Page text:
Meet Fondeadora, a fintech startup based in Mexico City that wants to develop a full-stack neobank. The company just raised a $14 million Series A round led by Gradient Ventures, Google’s AI-focused endeavor fund. Established in 2018, the company already handles 150,000 accounts and is adding $20 million in deposits every month.
Mexico represents a huge opportunity for an opposition bank as lots of people still depend on money for most of their transactions. Given that all nations are gradually switching to card and digital payments, it seems like the correct time to introduce Fondeadora .
Y Combinator, Scott Belsky, Noise Ventures, Fintech Collective and Ignia are likewise participating in the financing round.
“We released the very first crowdfunding platform in Mexico about ten years back,” co-founder and co-CEO Norman Müller informed me. “About 50% of card transactions stopped working in the system.”
That platform was likewise called Fondeadora. After a deal with Kickstarter, Müller and Fondeadora co-founder René Serrano returned to the drawing board and considered the issues they had while operating the crowdfunding platform. It became Fondeadora as we understand it today, an opposition bank that wishes to enhance the banking experience in Mexico.
The group traveled throughout Mexico to find a bank charter that they might utilize. “We acquired the charter, it was owned by a group of tomato farmers in Mexico. Twenty years back, the federal government provided about 10 charters to produce monetary inclusion,” Müller informed me.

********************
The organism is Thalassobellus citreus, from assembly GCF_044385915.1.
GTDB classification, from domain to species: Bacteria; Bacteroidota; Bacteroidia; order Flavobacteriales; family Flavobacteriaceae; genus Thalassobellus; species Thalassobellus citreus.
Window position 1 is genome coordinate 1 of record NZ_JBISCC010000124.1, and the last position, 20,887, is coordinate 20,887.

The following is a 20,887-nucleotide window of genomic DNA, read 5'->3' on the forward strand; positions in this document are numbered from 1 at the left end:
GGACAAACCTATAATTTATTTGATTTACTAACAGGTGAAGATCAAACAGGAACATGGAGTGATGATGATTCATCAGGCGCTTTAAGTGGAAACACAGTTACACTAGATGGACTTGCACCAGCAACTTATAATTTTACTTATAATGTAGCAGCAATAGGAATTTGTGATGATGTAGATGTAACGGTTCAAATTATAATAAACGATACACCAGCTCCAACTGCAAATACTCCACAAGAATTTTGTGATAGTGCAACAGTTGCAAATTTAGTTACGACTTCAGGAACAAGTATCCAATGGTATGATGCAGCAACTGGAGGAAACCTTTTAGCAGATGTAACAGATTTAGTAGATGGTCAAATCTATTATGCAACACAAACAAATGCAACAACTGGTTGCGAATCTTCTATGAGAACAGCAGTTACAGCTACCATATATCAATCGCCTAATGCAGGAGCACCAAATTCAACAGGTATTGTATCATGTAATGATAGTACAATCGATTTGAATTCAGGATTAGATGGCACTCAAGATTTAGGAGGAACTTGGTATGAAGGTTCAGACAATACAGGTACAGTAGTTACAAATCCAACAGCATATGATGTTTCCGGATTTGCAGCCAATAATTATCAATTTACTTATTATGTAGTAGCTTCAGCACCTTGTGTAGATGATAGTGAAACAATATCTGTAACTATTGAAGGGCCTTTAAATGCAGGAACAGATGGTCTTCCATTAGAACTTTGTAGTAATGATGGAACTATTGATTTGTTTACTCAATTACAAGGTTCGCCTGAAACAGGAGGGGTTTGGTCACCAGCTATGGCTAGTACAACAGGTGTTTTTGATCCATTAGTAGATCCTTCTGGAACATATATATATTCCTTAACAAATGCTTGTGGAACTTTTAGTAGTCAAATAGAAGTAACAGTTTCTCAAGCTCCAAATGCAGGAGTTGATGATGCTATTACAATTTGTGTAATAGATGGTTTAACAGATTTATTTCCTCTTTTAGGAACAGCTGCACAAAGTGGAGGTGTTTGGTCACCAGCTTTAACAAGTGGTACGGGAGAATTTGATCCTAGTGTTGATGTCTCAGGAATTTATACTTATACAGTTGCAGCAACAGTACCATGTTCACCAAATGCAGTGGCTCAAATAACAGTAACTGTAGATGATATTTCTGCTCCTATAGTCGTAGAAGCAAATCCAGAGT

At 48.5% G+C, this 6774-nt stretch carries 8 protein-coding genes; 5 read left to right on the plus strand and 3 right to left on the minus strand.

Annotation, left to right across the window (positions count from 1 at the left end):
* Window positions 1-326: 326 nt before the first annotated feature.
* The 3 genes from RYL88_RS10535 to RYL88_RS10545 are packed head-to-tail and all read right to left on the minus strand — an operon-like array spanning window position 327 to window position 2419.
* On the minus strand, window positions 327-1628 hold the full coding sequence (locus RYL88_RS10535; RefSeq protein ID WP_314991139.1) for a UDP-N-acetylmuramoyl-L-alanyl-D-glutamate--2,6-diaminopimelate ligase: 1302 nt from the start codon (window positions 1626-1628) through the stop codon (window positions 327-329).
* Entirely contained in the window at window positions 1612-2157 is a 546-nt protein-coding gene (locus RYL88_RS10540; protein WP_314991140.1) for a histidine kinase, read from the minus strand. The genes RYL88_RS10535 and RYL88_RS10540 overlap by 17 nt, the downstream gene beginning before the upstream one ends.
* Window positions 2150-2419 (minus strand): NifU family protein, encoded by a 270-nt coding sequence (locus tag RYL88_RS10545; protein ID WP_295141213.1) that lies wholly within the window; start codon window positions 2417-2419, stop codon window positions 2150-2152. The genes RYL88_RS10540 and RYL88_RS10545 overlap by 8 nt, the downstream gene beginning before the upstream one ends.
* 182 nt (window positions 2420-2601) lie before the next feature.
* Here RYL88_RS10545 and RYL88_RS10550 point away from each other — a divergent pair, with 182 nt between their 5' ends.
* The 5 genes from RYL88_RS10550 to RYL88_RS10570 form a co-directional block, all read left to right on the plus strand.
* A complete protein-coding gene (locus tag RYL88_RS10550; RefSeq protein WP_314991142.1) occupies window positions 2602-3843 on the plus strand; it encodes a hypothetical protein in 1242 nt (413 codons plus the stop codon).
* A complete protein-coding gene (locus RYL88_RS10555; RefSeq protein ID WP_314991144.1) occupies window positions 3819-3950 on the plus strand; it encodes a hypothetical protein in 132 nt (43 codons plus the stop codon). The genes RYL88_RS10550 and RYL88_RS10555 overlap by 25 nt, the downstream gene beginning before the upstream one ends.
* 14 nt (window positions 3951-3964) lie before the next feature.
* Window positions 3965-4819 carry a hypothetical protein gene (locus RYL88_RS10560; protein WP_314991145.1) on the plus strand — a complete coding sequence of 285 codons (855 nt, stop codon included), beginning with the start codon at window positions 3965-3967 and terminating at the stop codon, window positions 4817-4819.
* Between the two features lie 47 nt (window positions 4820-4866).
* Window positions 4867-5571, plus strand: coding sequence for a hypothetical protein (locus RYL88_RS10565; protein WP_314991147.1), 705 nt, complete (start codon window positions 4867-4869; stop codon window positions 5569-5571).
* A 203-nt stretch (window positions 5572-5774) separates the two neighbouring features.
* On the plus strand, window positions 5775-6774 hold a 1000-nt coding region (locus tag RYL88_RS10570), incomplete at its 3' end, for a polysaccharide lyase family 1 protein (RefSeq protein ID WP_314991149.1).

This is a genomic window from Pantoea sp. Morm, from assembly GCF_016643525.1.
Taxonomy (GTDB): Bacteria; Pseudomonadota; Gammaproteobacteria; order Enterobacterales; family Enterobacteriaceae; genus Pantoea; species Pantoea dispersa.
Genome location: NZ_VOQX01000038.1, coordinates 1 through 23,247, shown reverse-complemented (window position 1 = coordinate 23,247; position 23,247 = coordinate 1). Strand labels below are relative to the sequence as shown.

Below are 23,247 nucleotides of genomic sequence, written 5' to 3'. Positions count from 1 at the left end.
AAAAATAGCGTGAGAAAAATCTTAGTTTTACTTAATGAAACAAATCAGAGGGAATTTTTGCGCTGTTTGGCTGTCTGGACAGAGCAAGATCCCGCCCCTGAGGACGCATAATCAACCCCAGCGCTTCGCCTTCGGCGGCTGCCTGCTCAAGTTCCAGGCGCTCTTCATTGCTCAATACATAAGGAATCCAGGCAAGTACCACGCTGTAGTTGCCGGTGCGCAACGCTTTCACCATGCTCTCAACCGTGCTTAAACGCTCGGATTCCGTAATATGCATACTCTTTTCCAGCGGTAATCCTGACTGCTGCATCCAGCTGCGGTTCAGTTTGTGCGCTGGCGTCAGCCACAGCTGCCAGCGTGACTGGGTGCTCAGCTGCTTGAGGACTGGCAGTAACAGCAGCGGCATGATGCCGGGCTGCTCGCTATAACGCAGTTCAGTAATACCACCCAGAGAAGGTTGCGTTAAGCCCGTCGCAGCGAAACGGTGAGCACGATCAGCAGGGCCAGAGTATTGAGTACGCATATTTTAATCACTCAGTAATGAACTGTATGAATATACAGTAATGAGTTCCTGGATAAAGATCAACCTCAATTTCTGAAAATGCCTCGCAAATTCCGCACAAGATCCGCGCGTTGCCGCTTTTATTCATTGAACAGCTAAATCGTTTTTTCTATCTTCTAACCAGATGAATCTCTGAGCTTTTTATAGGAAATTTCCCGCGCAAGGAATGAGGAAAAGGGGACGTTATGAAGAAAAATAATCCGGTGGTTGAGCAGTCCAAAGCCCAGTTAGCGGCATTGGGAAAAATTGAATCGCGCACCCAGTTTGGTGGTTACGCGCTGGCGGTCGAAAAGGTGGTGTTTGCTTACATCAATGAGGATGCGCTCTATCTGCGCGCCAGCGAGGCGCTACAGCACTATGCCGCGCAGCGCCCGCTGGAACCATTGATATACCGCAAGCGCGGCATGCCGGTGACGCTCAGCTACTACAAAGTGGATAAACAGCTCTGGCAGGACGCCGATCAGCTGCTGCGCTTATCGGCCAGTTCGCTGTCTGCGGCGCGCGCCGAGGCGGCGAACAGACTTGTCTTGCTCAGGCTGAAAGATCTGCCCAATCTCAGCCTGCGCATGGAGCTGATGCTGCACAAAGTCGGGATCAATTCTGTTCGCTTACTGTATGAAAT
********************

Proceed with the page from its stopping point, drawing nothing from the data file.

The business released its banking service after that. You can open an account without visiting a branch. You then receive a Mastercard debit card. You can choose to receive notices after each lock, purchase and unlock your card, send out instantaneous transfers to other users and more. There are no month-to-month membership charge and no foreign transaction charge.
Up next, Fondeadora wishes to equalize cost savings accounts. “Cash has a fantastic UX and UI. You can touch it, you can store it in your drawer. But as a medium to produce income, it’s dreadful,” Müller informed me.
In the coming months, you’ll make interest on your deposits in your Fondeadora account. “We’re buying federal government bonds, it’s an extremely safe kind of instruments. In Mexico, you can get 5% or 6% rate of interest,” Müller stated. The start-up could assign a little part of deposits to medium-risk financial investments also.